The short, violent action decisively showed the Iranian theocrats the United States was still a power to be taken seriously. Operation Praying Mantis may also be responsible for the fact that, despite numerous threats to close the Straits of Hormuz to oil traffic over the years, Iran has never tried to do so—perhaps understanding the U.S. Navy could easily brush aside such an attempted blockade.

In more recent times, the military action to oust Afghanistan’s al-Qaeda-supporting Taliban regime in 2001 had its analog in the Grenada operation. The nation-building attempt that followed closely after drifted from the script. Grenada, a commonwealth island with 325 years of first French, then British rule, had some experience with rule of law and self-governance before the U.S. invasion. Afghanistan, a fractious land of some 13 ethnic groupings, was more or less an accidental nation—an ungovernable neutral zone between two wary empires: The Russian and the British.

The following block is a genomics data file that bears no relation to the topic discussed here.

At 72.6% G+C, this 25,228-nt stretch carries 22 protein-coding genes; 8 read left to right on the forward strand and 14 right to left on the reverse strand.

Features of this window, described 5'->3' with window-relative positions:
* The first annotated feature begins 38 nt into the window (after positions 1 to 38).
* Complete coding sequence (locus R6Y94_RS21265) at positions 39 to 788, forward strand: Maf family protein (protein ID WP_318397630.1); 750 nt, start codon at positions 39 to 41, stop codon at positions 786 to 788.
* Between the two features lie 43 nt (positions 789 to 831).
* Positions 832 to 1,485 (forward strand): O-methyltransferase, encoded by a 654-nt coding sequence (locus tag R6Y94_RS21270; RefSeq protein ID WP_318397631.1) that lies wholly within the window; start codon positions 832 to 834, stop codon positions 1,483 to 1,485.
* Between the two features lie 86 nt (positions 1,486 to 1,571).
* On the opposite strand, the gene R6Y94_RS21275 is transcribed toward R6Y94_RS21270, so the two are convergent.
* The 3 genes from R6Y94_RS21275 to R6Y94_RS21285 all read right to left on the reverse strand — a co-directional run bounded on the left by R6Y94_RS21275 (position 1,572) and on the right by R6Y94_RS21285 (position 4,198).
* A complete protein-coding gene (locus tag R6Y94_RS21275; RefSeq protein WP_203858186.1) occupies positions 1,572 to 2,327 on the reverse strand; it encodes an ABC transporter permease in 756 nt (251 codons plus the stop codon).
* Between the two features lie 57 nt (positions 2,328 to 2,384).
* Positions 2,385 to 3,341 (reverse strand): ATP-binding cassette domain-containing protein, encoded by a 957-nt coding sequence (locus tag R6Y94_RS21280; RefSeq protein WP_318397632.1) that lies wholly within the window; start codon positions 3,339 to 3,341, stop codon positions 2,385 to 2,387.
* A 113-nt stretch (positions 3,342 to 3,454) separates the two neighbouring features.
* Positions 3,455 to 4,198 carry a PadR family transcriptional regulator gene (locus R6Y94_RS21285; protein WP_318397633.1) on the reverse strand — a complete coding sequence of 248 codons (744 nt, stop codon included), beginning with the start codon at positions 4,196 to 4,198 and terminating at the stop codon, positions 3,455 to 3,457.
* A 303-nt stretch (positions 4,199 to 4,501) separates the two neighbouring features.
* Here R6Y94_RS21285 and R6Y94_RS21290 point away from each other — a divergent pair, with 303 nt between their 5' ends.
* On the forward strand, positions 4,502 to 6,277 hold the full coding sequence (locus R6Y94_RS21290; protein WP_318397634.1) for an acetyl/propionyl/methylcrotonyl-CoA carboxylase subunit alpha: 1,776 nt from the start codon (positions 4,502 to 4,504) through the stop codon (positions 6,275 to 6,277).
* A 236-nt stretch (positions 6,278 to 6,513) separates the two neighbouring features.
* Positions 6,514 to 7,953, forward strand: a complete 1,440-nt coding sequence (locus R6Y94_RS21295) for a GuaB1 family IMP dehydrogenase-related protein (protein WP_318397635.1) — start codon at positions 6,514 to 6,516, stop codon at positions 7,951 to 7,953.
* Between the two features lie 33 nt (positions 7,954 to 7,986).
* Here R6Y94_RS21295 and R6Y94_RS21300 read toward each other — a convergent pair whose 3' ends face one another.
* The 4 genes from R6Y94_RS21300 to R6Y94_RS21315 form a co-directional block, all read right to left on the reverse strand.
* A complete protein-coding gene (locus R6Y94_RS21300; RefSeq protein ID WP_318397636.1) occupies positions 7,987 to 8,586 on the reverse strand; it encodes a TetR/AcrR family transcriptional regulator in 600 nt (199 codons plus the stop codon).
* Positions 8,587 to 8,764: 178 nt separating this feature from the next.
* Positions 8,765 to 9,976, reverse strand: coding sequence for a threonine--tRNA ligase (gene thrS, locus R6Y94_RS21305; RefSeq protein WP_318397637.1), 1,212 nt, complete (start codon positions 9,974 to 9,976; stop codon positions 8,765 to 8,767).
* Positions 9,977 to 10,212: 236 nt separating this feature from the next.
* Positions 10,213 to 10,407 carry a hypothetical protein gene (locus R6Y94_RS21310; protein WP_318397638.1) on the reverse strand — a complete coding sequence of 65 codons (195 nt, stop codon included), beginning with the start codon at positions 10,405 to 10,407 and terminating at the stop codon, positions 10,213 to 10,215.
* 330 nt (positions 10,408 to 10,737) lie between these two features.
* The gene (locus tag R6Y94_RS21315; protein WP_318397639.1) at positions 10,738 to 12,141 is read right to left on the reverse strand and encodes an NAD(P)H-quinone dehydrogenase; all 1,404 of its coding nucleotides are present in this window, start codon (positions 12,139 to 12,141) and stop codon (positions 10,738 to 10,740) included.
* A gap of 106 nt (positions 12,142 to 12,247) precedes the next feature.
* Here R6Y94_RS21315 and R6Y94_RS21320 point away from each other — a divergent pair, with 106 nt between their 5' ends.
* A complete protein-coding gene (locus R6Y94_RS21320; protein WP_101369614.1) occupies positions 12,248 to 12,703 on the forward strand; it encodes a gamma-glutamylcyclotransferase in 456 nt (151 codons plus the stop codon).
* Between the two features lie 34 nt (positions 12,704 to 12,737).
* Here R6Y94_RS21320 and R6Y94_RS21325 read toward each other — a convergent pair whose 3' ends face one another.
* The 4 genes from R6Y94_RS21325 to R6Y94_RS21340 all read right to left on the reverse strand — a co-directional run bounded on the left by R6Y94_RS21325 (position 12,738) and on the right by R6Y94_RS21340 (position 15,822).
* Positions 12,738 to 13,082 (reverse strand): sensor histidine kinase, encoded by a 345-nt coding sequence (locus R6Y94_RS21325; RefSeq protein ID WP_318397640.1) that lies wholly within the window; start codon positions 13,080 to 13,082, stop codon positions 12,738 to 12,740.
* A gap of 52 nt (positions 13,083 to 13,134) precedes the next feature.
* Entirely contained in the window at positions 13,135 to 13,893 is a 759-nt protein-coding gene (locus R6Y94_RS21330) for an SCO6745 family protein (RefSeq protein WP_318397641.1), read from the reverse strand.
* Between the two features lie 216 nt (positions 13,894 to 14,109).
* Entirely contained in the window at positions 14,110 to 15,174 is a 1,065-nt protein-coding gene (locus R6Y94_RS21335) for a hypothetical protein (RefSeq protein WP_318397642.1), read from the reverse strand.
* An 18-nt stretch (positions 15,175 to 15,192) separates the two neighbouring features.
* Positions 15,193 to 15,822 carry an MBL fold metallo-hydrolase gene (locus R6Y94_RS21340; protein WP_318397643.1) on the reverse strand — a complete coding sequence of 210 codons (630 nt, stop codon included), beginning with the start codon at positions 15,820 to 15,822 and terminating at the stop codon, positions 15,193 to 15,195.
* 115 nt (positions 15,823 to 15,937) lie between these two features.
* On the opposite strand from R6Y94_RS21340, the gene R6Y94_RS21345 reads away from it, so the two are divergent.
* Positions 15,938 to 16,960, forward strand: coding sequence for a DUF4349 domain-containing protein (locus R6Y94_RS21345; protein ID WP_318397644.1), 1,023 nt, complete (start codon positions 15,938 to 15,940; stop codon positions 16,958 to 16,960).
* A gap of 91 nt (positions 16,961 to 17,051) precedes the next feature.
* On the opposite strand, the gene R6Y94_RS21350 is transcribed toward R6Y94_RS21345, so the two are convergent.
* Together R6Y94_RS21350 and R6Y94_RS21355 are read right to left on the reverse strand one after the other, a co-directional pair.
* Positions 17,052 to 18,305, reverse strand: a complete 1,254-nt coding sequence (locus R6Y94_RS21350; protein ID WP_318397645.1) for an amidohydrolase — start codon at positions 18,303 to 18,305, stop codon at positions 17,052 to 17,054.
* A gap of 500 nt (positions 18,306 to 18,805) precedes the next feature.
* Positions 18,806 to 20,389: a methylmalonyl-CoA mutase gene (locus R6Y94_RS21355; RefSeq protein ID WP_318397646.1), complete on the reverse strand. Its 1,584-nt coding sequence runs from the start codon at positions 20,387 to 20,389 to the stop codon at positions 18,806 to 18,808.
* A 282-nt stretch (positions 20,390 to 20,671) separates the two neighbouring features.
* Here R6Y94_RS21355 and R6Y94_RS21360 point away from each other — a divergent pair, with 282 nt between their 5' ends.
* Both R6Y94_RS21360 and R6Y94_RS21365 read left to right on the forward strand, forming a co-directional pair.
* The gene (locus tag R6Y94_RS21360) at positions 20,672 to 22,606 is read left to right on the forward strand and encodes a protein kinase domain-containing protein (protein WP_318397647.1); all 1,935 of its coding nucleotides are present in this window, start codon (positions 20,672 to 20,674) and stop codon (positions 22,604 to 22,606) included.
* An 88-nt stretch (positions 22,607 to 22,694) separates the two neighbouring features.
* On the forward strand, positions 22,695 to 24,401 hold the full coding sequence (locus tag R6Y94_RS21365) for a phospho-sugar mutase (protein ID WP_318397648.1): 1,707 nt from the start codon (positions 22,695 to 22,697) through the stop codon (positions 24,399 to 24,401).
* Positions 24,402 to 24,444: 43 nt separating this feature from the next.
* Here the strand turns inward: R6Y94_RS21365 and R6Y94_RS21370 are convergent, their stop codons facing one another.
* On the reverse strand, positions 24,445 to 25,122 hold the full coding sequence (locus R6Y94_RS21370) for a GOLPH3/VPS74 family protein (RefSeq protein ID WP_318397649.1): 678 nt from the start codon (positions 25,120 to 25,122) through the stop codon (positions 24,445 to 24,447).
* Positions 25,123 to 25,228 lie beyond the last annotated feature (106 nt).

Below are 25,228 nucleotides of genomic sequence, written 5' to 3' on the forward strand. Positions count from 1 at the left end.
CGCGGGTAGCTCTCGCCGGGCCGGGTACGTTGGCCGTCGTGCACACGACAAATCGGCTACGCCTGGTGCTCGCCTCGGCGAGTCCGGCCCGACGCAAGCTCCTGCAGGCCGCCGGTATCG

The 2003 Iraq invasion, although far larger than either Grenada or Lebanon, had much more in common with the 1982-84 Lebanon mission from the start, with ambiguous objectives and an uncertain and open-ended endgame.

Because American soldiers, sailors, Marines, and airmen carry out America’s military operations, sustaining U.S. public support is paramount in seeing conflicts through to a victorious conclusion. Weinberger clearly outlined a commonsense guideline for committing U.S. forces in 1984. Future administrations would do well to revisit and embrace his sage advice.